Last week on #pndhour we discussed the ups and downs of recovery from Perinatal Mental Illness. One of the most frustrating things about getting better is that just when you think you’re making lots of progress and starting to get somewhere you can be slammed by a setback which leaves you terrified that you’re back to square one.
The truth is you aren’t back to square one and you never will be. It’s not possible to be, save for a bout of amnesia, because you’ve learnt so much already about how to cope and how to manage your anxiety.
In fact, in the book that really helped me (that I’ve mentioned many times!) – Paul David’s Anxiety No More – he tells us to actually welcome those setbacks as they are a chance for you to practice what you’ve learned. Although I’m not sure “welcoming” them is a particularly helpful phrase, I certainly agree that finding a way to accept them and reminding yourself that you will learn from the setback and come out stronger on the other side, and closer to wellness, is really helpful.
Anxiety is a liar. Or, at the very least, a distorter of truth. When you begin to feel better you are quite easily able to see the irrational fears and thoughts for what they are and are able to begin countering them with facts. However, when you’re hit with a setback you become vulnerable once more, you can start to believe in Anxiety’s lies again – e.g. “I hate being a mum”, “I’m a bad parent”, “I can’t cope”, “I’ll never get better” etc.
To counter this I used writing a great deal. I’ve mentioned previously about the dozens of scrawled notebooks I still have stuffed in a cupboard from the beginning of my breakdown in 2013, where I would write desperate affirmations over and over – “You will get better”, “You’re not insane”, “You won’t hurt your baby” and so on. During those acute early stages this didn’t help a great deal, except to bring me temporary comfort and to help me pass the dreadful long hours anxiety brings, but as I became a little calmer this technique became invaluable. Once I began to have moments of relief from the anxiety (at first only a few minutes at a time and eventually weeks at a time between setbacks) I reached straight for those notebooks and wrote exactly how I felt in that moment. Here’s an example I dug out and paraphrased:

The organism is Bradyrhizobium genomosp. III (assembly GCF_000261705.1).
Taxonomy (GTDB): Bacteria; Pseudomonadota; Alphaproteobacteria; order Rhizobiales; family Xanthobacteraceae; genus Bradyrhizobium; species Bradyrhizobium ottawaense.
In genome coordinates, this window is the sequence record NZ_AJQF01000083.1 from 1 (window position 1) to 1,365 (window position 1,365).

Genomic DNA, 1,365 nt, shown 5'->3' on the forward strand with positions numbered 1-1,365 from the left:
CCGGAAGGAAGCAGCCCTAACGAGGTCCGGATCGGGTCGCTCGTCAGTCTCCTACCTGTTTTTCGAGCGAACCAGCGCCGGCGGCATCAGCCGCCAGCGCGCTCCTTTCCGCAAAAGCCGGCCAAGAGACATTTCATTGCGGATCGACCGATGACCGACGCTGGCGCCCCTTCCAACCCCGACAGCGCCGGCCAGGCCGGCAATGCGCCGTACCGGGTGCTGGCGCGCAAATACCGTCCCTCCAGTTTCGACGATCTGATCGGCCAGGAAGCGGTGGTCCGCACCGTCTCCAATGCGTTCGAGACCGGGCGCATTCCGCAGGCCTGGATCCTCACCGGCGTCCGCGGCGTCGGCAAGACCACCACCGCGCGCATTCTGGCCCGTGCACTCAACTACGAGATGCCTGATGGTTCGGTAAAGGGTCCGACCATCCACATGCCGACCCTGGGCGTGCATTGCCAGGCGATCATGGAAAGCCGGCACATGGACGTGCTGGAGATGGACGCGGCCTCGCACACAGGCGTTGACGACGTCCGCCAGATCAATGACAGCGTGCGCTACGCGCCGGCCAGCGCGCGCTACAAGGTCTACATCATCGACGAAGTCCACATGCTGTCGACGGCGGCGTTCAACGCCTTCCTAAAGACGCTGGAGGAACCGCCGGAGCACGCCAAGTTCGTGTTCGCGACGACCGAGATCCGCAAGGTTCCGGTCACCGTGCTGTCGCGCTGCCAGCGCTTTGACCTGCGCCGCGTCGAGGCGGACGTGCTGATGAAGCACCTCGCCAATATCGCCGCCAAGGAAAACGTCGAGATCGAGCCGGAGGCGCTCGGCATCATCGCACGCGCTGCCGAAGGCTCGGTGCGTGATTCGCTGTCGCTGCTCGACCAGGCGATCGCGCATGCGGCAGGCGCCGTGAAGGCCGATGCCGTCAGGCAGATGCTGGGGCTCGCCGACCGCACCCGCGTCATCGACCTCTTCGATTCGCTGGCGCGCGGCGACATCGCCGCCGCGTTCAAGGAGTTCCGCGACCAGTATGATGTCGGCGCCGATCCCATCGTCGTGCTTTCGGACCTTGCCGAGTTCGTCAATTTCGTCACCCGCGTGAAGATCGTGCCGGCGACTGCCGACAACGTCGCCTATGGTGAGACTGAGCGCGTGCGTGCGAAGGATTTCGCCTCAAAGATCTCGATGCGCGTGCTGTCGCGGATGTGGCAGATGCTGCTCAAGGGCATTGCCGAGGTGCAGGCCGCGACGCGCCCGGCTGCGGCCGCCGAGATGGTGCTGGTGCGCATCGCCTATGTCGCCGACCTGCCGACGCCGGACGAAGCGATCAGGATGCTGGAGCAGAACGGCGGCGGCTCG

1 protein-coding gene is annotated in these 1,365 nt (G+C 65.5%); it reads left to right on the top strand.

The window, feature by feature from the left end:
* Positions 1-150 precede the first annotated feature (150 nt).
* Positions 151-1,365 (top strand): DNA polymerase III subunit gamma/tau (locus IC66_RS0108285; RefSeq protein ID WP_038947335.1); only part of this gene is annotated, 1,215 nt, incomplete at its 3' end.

“It’s 10am and Caterpillar is lying in front of me on his changing mat playing with Sophie Giraffe. He smiles at me and I’m able to smile back. I feel relief and peace for the first time in a long time and I almost believe this horrible time will be over soon. I don’t hate being a mum right now.”
Half an hour later I was back to constant panic, and all the dreadful symptoms that accompany it, but that piece of paper was hard proof that I had had a moment that day when I felt calm. I dragged that note, and others like it, around with me for weeks to bring me comfort every time the anxiety threatened to overwhelm me.
Often we feel like two people when we have anxiety; the panic-filled, fidgeting person who nobody is able to comfort and the calm, rational person who begins to make brief appearances during moments between anxiety attacks. If we can give the calm version of ourselves a voice that can be heard even during a later attack we can start to build our confidence about defeating anxiety. Which is the key really – confidence that we can handle this – anxiety attacks, motherhood and life.
Eventually, the scrawled notes I carried around became a Notes doc in my phone of what I call my Anxiety Cheat Sheet. It’s a collection of everything I need to read, hear and do to manage a setback or anxiety attack should it rise up again. Simply having something like this close to you can make you feel calmer and perhaps prevent an attack.
Everyone’s needs are different of course and we all find relief in different things so below I’ve put together a printable you can use to build your own Anxiety Cheat Sheet.
The idea behind this sheet is that you fill it in when you’re feeling a little better and then you have something to refer back to during the recovery setbacks that will build your confidence in your recovery and bring you relief from the anxiety. The cheat sheet should be slowly build up over time, adding new evidence of your recovery and new self-care and comforting items as you discover them.
Disclaimer: I am definitely not a CBT therapist (or any other kind!), this is just a technique that I found really helped me personally. If possible and available, I highly recommend finding a therapist who helps you to counter your irrational or negative thinking under professional guidance.